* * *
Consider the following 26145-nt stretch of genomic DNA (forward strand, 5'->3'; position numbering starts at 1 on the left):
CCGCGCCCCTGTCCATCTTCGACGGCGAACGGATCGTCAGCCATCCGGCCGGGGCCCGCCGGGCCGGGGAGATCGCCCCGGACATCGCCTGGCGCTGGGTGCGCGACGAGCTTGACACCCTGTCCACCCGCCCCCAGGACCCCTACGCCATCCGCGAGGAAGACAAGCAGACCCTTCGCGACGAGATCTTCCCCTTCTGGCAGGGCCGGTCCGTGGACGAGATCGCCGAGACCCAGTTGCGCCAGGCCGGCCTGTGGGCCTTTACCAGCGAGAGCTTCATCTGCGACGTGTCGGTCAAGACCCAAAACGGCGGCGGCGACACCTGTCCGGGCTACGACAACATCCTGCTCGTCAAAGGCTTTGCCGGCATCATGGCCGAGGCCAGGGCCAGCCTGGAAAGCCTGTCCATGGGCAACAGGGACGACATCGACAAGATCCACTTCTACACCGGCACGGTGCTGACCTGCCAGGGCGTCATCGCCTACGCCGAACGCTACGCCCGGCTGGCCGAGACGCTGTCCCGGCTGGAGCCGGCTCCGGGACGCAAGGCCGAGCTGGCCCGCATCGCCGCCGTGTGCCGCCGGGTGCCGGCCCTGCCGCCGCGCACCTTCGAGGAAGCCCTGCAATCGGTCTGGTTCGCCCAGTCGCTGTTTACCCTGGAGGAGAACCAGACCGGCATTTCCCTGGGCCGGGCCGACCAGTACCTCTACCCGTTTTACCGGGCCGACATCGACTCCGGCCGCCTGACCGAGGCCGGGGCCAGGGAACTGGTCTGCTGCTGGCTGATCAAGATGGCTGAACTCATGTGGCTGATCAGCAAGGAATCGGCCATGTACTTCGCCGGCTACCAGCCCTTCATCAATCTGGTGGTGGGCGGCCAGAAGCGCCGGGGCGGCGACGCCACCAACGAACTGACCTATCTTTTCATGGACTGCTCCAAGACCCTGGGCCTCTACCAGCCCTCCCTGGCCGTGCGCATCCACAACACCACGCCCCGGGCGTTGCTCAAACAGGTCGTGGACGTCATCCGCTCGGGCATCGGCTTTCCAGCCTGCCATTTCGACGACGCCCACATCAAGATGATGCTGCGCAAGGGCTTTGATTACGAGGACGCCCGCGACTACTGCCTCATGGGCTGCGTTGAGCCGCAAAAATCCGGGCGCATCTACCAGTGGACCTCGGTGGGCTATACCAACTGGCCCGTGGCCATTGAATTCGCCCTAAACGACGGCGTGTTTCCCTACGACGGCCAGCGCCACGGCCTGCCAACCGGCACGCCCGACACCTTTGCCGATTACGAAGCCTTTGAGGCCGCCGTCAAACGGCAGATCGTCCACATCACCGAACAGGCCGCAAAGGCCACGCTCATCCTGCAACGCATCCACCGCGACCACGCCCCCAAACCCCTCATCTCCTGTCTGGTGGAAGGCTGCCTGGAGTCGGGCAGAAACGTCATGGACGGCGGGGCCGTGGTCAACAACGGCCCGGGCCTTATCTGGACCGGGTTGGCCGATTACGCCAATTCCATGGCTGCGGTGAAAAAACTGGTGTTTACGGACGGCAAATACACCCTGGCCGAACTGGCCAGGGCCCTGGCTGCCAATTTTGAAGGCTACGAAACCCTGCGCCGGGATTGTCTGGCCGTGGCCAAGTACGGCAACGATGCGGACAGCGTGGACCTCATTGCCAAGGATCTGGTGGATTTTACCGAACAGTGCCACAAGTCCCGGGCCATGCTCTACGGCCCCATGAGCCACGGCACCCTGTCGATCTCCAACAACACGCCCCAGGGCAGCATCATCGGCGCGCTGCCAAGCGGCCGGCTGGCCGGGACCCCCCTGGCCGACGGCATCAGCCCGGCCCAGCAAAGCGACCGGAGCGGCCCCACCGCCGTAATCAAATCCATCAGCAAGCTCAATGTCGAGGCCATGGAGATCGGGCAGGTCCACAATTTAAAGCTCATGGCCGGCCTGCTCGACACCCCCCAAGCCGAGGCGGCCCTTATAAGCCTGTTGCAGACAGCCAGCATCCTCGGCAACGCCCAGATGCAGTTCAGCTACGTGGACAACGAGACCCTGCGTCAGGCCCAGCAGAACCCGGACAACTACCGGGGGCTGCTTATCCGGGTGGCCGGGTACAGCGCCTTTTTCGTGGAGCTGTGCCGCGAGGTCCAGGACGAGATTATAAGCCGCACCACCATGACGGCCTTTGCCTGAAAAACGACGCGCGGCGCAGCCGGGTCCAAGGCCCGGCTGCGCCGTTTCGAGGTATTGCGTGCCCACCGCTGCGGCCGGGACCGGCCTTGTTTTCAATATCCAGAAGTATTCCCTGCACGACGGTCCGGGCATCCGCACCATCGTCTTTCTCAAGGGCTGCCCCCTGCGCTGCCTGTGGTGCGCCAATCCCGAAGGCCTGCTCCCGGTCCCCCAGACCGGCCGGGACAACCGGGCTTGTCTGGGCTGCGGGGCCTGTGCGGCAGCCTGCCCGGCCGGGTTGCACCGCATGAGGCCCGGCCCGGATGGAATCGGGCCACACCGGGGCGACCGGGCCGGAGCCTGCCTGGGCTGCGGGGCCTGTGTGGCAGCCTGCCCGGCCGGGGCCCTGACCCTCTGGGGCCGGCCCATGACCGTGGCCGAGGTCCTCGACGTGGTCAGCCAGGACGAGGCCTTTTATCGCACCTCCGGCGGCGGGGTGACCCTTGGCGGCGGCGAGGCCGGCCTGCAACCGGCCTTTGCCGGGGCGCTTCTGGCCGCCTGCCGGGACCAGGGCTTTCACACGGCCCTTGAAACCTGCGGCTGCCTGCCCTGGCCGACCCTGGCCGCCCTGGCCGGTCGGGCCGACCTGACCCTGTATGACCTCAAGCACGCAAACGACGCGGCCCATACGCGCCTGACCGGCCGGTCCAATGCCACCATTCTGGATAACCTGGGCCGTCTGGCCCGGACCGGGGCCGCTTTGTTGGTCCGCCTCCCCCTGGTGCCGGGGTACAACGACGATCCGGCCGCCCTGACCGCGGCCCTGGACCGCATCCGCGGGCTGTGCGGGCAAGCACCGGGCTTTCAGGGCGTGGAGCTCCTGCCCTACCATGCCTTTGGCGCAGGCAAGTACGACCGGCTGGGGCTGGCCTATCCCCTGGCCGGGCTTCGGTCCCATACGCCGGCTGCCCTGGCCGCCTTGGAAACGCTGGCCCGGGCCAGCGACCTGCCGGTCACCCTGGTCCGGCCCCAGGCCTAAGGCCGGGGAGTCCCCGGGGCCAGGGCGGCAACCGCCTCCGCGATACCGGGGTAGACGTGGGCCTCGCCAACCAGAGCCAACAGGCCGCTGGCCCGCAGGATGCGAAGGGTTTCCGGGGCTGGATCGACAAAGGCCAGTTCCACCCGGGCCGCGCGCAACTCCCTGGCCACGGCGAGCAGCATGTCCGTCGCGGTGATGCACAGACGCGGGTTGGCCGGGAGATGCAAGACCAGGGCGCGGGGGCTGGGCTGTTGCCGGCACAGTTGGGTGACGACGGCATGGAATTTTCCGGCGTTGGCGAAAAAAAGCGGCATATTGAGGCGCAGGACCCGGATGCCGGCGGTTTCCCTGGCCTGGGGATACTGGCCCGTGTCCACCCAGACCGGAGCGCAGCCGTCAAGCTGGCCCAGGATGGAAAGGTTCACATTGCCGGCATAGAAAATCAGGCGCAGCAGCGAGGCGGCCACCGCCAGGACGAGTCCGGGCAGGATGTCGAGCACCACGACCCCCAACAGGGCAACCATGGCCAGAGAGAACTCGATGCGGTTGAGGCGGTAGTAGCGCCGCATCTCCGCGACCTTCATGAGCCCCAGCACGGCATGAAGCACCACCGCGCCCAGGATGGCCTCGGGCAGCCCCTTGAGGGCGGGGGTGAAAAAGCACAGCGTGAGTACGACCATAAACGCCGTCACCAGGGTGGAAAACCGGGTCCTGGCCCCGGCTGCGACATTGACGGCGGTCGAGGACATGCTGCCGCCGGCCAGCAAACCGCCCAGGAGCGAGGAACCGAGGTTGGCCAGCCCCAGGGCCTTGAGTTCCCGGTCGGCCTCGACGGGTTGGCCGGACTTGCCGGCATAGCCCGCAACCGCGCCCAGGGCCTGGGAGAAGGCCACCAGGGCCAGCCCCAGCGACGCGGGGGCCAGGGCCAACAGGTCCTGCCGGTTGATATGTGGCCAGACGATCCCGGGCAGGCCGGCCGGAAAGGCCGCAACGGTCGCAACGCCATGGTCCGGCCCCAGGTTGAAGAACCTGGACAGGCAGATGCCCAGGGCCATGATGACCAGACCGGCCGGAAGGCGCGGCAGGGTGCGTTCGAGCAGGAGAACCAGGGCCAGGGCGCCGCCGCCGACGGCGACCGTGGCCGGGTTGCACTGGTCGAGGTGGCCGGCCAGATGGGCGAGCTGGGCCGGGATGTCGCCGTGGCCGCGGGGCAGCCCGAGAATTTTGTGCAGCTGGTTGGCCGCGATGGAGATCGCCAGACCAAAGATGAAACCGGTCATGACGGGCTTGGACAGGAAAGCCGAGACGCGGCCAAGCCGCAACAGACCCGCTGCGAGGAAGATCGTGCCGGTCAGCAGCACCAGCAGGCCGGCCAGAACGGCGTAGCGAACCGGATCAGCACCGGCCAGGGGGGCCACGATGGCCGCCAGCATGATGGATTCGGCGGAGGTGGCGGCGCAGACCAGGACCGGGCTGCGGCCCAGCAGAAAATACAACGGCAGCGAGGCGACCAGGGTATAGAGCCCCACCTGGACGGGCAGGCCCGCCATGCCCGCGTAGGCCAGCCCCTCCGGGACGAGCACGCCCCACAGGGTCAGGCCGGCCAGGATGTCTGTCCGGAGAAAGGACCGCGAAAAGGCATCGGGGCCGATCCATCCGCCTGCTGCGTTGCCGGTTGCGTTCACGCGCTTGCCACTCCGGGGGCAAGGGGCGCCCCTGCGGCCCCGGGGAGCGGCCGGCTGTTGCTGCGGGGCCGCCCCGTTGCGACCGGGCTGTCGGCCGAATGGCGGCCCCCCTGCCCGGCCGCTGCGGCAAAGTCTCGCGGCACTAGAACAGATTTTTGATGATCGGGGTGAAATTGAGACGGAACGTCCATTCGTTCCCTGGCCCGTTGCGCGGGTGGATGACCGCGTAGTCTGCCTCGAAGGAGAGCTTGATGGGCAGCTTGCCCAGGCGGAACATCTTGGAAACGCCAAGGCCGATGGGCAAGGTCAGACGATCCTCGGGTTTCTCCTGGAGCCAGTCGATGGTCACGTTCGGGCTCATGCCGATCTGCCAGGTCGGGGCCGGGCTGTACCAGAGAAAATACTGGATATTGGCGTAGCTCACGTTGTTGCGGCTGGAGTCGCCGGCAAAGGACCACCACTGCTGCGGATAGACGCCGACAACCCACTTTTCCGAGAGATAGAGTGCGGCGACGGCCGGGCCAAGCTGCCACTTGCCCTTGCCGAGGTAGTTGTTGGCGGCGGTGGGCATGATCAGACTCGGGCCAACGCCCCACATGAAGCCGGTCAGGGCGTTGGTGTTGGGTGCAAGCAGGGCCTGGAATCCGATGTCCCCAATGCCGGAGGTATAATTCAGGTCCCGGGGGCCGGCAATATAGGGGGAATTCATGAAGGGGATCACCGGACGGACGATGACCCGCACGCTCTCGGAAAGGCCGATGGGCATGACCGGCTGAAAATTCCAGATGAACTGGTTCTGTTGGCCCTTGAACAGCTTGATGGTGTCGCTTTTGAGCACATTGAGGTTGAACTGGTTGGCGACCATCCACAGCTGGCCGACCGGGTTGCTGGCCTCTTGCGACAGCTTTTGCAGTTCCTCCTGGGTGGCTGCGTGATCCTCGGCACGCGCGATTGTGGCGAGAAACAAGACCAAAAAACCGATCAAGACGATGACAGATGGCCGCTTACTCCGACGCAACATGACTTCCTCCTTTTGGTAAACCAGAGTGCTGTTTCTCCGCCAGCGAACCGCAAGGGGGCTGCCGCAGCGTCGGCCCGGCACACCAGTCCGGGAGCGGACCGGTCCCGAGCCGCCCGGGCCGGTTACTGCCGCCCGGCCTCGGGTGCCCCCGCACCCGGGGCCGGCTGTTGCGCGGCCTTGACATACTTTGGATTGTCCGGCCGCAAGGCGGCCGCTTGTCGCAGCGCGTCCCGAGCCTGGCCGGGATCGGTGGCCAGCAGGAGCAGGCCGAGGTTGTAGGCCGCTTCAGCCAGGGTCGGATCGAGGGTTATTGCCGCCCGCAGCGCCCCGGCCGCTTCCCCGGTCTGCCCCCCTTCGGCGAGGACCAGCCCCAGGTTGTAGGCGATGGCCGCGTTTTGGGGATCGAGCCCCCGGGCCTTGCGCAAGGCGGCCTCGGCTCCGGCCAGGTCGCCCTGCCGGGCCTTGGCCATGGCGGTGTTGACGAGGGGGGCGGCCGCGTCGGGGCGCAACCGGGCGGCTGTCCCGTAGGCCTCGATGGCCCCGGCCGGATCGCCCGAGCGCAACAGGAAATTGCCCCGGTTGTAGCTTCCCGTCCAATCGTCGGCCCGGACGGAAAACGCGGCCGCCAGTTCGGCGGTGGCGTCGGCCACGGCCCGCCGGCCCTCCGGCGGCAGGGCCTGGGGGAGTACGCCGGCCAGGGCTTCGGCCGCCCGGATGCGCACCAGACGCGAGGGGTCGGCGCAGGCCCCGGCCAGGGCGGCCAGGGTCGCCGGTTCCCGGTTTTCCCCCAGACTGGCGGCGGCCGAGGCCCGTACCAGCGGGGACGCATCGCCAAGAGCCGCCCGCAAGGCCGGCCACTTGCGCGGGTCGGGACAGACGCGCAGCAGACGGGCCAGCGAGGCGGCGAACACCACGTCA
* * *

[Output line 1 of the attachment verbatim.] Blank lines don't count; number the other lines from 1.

Consider the following 26145-nt stretch of genomic DNA (forward strand, 5'->3'; position numbering starts at 1 on the left):